Even before digital cameras and D.I.'s, Kodak & Fuji have traditionally has tried to make line of color neg stocks from slow to fast that match each other in terms of contrast and color saturation (just not speed/grain) so that one can shoot a movie on a mix of slow to fast stocks and have them intercut, maintain the same look.

In fact, it's a problem when you can't find a matching-look stock of a different speed -- for example, it bugs me that there is not a slow counterpart to Expression 500T or Fuji 400T, or a fast counterpart to Fuji Vivid 160T, or even that in the Fuji Eterna line-up, they stop at 250 ASA, don't go any slower, and F-64D doesn't match the look of Eterna 250D.

At least Kodak Vision-2 50D, 100T, 200T, 250D, and 500T all match each other in terms of contrast and color saturation.

The typical 35mm feature, not going for a stylized look, generally use two stocks that match each other, one 500T and one slower for day work or efx work, like 200T or 250T or 250D, if not slower.
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#5 K Borowski

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Posted 19 November 2007 - 08:33 PM

Well, you have to remember that the adoption of digital projection will most likely be the end of film. THe vast bulk of film made by Eastman Kodak is, in fact, motion picture print film. I forget the percentage of the ~9 billion feet of MP film Kodak sells yearly is print stock, but still film was, at its peak 1/3 that, about 3 billion feet a year. I doubt there are more than 3-4 billion feet of ECN-2 sold yearly, with the rest being print stock. C-41 stock sales are probably down to around 1 billion feet a year, or even less. If you lose another 5-6 billion feet of sales at Kodak, they are probalby going to have no choice but to significantly downsize or even pull the plug on the whole thing. So if things halve from the about 10 billion feet/year they currently sell, I think Kodak is going to probably jettison film altogether.

So artists just won't generate enough volume to keep production going. The only reason there is still money being pumped in to color negative and B&W negative stocks in still photography is trickle-down from improvements generated by the Vision line.

A lot of people criticize me for being anti-digital. I am not. I am a firm believer that color films should continue to be made, and that necessitates that there remain some sort of large support base that uses film. Such a large base almost certainly needs to be commercial. A few hobbyists that go out and shoot a cartridge of Super8 each year just won't do it for a gigantic corporation like Eastman Kodak. While film certainly won't last indefinitely, I want to do my part to keep it around as long as possible, by shooting as much of it as I can.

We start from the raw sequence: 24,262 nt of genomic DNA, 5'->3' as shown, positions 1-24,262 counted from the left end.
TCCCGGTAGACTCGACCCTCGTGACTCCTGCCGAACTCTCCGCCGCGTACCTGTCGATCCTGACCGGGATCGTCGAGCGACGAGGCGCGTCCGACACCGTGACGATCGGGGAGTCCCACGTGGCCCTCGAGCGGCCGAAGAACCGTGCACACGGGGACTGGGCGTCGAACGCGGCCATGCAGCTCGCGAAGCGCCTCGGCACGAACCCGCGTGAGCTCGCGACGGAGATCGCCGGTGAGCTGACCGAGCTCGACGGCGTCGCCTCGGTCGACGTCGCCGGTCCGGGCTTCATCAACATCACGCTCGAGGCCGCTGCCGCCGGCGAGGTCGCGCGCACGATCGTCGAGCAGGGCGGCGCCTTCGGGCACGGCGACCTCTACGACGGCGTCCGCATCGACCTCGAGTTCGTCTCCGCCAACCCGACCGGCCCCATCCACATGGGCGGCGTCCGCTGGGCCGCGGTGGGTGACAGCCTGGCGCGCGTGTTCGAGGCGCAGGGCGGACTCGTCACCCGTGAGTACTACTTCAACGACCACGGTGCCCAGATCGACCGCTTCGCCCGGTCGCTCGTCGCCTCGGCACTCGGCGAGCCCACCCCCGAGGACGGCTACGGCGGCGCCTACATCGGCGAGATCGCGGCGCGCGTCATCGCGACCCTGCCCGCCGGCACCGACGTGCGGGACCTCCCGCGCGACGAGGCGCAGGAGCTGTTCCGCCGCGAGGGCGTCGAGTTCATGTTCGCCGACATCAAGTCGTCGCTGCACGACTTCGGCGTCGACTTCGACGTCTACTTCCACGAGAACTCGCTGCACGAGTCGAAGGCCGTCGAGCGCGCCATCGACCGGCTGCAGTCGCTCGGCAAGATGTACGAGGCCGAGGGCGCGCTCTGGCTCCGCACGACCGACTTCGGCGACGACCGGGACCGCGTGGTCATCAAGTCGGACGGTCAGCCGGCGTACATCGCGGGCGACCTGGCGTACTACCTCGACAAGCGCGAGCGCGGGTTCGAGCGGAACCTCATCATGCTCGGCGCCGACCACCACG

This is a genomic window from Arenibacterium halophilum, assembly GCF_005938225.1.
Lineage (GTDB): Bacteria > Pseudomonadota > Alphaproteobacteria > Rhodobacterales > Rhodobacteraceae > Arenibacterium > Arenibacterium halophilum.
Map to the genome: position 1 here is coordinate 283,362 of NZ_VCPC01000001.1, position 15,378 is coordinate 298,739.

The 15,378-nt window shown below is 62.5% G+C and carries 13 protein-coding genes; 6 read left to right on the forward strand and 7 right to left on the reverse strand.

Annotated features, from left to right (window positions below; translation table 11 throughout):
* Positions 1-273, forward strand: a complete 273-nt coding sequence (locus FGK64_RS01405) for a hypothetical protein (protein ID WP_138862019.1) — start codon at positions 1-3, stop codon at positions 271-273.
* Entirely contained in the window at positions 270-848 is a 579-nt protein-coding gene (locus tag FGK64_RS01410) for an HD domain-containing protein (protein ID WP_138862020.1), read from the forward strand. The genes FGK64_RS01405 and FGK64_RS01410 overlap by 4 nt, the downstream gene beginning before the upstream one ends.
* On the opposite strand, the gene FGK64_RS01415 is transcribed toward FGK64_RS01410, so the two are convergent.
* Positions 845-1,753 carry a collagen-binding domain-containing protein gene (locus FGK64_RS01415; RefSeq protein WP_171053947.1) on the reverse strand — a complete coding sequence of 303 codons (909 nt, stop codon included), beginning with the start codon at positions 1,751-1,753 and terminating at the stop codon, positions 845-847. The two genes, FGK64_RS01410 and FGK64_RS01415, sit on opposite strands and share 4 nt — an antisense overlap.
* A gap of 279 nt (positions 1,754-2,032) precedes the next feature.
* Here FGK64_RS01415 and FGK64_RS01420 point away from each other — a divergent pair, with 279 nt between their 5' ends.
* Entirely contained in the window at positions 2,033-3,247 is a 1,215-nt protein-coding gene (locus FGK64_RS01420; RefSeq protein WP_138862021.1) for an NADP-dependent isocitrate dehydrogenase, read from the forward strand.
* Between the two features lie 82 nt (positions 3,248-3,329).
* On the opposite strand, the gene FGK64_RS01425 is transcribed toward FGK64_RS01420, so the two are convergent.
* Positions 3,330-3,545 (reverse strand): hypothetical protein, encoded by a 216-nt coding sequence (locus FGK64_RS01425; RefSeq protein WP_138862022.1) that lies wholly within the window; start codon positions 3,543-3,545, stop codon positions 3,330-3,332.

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#6 John Sprung

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Posted 20 November 2007 - 09:04 PM

Well, you have to remember that the adoption of digital projection will most likely be the end of film.

With something in the high tens of thousands of 35mm projectors in the installed base worldwide, maybe even over 100K, the inflection point of the "S" curve is a long way out in the future. Professional projectors are industrial machines that last for decades. Simplexes from the silent era are still quite usable, with the add-on sound head. Digital projectors are obsolete before you can get the styrofoam they came in to the dumpster. Cash strapped theater owners are in no hurry at all to make the switch.



-- J.S.
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#7 Luke Haywood

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Posted 21 November 2007 - 06:42 AM

With something in the high tens of thousands of 35mm projectors in the installed base worldwide, maybe even over 100K, the inflection point of the "S" curve is a long way out in the future. Professional projectors are industrial machines that last for decades. Simplexes from the silent era are still quite usable, with the add-on sound head. Digital projectors are obsolete before you can get the styrofoam they came in to the dumpster. Cash strapped theater owners are in no hurry at all to make the switch.



-- J.S.

Also....

Repairs to a mechanical projector can often be done by anyone with a reasonable degree of mechanical aptitude, with fairly basic hand tools. An electronic projector requires specialized technicians and equiment.

Most projectors' light modulating elements suffer from aging, whereas with film projection, the light modulating element is changed 24 times every second.

Because of the high light transmission efficiency of film, film projector lamps don't have to be as powerful as those used for electronic projectors, and so they're cheaper, and last much longer.

While some sort of disc based delivery format would undoubtedly be cheaper than film prints, the exhibitor does not normally pay for those, so it would be hard to convince him to foot the bill for an upgrade that only benefits the distribution companies.